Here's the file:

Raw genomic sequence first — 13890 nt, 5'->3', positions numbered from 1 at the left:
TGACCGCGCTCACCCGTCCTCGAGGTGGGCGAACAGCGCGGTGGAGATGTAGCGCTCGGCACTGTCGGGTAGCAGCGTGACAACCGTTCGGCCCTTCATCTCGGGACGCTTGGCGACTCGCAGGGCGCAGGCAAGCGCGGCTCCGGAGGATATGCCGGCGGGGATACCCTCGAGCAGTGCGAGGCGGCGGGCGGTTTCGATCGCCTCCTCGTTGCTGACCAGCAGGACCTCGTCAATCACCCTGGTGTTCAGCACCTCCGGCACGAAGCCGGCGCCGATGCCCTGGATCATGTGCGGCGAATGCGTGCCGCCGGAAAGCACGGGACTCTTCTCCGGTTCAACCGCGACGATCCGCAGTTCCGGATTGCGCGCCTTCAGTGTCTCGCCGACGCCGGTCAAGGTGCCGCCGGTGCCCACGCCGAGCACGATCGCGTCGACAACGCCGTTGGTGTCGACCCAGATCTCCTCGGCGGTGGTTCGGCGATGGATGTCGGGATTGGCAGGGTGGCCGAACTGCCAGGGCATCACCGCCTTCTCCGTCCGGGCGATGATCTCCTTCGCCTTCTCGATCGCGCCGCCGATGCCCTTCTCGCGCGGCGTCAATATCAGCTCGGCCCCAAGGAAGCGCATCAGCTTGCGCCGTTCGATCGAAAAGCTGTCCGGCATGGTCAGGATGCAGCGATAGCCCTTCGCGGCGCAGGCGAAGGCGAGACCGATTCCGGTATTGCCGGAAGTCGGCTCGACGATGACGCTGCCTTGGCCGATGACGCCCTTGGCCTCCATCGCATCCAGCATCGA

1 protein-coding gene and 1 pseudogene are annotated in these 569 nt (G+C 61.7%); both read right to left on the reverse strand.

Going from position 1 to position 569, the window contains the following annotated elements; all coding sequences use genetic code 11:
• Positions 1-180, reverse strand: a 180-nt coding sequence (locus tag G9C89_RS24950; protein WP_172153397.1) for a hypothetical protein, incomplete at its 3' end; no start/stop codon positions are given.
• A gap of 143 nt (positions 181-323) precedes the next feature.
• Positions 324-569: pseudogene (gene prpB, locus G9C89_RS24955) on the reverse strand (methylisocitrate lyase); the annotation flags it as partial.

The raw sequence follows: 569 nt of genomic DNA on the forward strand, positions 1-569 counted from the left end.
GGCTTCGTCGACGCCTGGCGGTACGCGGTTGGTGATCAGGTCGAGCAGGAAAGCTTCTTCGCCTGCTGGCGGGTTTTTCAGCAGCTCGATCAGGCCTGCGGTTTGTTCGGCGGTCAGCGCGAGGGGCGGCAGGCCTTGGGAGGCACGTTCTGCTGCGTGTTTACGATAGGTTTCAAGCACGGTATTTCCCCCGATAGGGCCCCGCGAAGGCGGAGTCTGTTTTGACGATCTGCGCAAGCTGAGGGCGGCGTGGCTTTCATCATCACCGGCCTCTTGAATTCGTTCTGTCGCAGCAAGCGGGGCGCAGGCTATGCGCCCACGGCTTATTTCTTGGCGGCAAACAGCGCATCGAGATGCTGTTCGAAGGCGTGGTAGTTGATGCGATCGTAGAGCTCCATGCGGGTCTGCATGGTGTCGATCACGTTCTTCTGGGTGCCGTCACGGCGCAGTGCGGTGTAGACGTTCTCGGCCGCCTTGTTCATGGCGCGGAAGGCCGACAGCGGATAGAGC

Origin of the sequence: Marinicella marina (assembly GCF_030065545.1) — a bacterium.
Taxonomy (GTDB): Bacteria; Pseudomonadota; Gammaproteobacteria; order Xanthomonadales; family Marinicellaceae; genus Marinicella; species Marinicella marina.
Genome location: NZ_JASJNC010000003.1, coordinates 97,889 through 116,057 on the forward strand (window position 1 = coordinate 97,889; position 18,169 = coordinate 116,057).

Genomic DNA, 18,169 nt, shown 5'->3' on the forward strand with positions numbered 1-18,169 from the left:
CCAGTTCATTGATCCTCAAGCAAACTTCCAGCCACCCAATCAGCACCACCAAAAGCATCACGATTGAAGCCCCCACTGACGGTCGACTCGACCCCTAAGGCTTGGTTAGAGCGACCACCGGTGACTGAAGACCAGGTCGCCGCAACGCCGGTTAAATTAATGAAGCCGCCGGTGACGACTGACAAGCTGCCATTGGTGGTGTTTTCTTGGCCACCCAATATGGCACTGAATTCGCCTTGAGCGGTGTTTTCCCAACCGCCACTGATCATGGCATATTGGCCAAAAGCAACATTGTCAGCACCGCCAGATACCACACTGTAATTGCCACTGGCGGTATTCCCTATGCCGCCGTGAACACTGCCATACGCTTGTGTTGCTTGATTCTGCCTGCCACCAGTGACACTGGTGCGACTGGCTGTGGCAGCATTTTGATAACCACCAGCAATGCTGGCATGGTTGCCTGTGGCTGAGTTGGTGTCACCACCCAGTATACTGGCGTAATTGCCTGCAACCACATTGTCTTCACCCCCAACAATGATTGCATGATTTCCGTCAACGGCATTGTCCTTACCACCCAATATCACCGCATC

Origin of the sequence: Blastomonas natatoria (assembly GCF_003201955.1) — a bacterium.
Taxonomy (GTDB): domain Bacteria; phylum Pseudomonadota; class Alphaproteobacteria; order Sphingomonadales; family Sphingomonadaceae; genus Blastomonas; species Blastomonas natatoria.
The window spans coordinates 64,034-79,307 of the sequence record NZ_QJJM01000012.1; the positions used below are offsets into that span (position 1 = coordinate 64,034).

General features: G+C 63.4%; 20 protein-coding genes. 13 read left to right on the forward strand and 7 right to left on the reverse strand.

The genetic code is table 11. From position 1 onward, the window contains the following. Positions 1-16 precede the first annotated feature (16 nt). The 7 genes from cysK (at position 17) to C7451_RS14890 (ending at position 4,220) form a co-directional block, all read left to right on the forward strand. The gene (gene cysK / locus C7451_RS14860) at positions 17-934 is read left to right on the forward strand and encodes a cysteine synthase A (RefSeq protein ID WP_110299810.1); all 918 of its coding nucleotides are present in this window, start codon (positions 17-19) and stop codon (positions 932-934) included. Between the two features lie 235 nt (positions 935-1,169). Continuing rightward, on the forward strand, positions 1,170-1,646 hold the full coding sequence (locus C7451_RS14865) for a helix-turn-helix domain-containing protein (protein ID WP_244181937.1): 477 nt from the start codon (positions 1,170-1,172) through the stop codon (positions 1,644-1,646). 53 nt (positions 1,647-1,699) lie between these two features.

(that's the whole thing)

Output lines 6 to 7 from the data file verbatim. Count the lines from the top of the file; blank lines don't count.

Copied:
• A gap of 143 nt (positions 181-323) precedes the next feature.
• Positions 324-569: pseudogene (gene prpB, locus G9C89_RS24955) on the reverse strand (methylisocitrate lyase); the annotation flags it as partial.